Creativity is often said to belong only to artists. In fact, it belongs to everyone, and as the late physician/author Edward de Bono says, “There is no doubt that creativity is the most important human resource of all. Without creativity, there would be no progress, and we would be forever repeating the same patterns.”
Staff at Redeemer Senior Health & Rehab believe deeply in creativity. Their interest in bringing creative projects to their community brought them to the Metro Regional Arts Council to apply for funding. Funds were granted so Redeemer could bring teaching artists from Community Programs in the Arts (COMPAS) to Grandma’s House Children’s Center, which provides child care at Redeemer.
Teaching artists worked with residents forty five minutes a week and then worked separately with children on the following projects:
- Mask Making
Never Too Young or Too Old
“The artists were incredible teachers,” says Grandma’s House Director Elissa Rislov. “They brought new and exciting ideas to add on to what the children had learned from the previous week. The children were so excited to participate!”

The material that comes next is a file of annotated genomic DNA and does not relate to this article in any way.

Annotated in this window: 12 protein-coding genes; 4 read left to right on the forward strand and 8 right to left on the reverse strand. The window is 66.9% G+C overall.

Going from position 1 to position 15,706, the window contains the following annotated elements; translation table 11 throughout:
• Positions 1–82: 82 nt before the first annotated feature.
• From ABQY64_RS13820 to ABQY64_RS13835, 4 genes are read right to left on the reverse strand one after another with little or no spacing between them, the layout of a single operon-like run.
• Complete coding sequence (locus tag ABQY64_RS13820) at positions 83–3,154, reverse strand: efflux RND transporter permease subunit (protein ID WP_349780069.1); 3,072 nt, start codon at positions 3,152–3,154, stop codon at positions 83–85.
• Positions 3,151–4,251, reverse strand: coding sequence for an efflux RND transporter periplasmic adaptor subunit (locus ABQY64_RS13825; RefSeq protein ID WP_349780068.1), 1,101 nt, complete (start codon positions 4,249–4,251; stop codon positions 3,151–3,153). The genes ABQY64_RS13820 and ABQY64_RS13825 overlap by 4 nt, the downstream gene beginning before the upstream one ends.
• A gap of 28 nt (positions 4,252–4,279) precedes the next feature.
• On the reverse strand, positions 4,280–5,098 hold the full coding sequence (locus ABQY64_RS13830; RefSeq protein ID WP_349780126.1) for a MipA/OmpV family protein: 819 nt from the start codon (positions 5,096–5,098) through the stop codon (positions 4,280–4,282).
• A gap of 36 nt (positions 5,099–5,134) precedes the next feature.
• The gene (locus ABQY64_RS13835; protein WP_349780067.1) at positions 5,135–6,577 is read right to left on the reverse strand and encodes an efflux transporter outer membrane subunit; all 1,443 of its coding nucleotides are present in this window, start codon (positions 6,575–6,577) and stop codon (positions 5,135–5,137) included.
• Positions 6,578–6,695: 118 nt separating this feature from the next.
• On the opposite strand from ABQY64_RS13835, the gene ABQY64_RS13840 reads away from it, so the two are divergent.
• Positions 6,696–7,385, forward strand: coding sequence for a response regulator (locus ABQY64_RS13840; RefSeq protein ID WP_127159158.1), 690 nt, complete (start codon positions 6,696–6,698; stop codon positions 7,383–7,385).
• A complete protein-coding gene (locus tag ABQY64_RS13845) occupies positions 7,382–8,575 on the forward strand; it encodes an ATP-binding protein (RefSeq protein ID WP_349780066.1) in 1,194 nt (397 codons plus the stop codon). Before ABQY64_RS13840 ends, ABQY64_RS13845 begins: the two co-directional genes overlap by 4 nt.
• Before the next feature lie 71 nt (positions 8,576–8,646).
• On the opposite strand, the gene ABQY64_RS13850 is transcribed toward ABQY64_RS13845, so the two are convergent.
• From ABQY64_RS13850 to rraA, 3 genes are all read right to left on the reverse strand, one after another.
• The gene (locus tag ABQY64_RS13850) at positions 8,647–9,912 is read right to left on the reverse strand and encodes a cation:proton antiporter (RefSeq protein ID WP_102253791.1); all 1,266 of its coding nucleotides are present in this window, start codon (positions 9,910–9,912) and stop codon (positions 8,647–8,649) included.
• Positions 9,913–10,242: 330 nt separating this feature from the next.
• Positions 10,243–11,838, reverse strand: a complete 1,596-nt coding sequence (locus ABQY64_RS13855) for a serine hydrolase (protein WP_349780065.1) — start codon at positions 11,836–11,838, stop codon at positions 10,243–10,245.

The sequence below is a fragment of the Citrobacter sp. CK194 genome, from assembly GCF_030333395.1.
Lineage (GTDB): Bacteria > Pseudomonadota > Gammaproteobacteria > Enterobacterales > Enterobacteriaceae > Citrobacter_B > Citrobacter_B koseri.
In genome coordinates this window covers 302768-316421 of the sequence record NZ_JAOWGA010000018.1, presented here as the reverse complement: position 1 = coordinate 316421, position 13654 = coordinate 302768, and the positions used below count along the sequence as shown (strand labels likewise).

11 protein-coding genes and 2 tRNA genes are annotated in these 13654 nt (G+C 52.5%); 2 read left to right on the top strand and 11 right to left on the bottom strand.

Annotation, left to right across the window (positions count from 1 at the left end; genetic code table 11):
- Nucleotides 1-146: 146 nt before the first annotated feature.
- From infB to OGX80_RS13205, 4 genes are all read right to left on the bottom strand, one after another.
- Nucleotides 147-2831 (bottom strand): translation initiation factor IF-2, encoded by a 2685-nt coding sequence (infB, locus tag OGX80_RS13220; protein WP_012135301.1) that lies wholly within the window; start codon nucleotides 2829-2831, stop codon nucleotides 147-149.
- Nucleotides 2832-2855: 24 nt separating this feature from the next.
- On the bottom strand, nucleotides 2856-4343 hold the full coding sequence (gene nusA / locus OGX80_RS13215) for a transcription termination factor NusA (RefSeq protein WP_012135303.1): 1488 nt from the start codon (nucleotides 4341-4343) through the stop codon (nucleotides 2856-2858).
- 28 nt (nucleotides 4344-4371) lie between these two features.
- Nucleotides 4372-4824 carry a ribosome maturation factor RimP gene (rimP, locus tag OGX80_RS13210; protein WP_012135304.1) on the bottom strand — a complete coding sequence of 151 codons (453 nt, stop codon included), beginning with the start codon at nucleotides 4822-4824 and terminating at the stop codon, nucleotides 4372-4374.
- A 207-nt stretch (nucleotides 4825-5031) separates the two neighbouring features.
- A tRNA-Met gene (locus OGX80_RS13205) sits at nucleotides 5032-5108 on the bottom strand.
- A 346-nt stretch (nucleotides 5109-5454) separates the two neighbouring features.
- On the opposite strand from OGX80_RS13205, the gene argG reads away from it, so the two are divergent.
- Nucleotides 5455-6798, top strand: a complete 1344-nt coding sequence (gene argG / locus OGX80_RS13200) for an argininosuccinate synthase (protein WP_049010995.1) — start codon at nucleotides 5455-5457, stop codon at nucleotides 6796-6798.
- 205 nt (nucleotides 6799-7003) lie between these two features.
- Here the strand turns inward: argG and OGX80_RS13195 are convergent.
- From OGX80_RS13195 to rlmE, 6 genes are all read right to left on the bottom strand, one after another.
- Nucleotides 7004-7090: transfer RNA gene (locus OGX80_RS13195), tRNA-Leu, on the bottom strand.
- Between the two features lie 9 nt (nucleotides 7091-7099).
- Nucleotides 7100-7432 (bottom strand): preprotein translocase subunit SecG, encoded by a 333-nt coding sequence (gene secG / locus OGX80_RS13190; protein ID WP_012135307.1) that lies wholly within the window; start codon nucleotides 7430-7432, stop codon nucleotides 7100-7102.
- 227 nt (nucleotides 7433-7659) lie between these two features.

Art classes allowed children and older adults to explore watercolors and mask making, which included using paper mache, clay, paint and other materials. All the art projects were tailored to the interests of residents and children, nurturing the creativity that COMPAS calls “an essential part of humanity.” What did Redeemer discover through art projects like these?
“You are never too young or too old to bring your special brand of creativity to the world,” says Elissa Rislov.
Thank you, donors and supporters, for helping to foster fullness of life at Redeemer Senior Health and Rehab and Grandma’s House!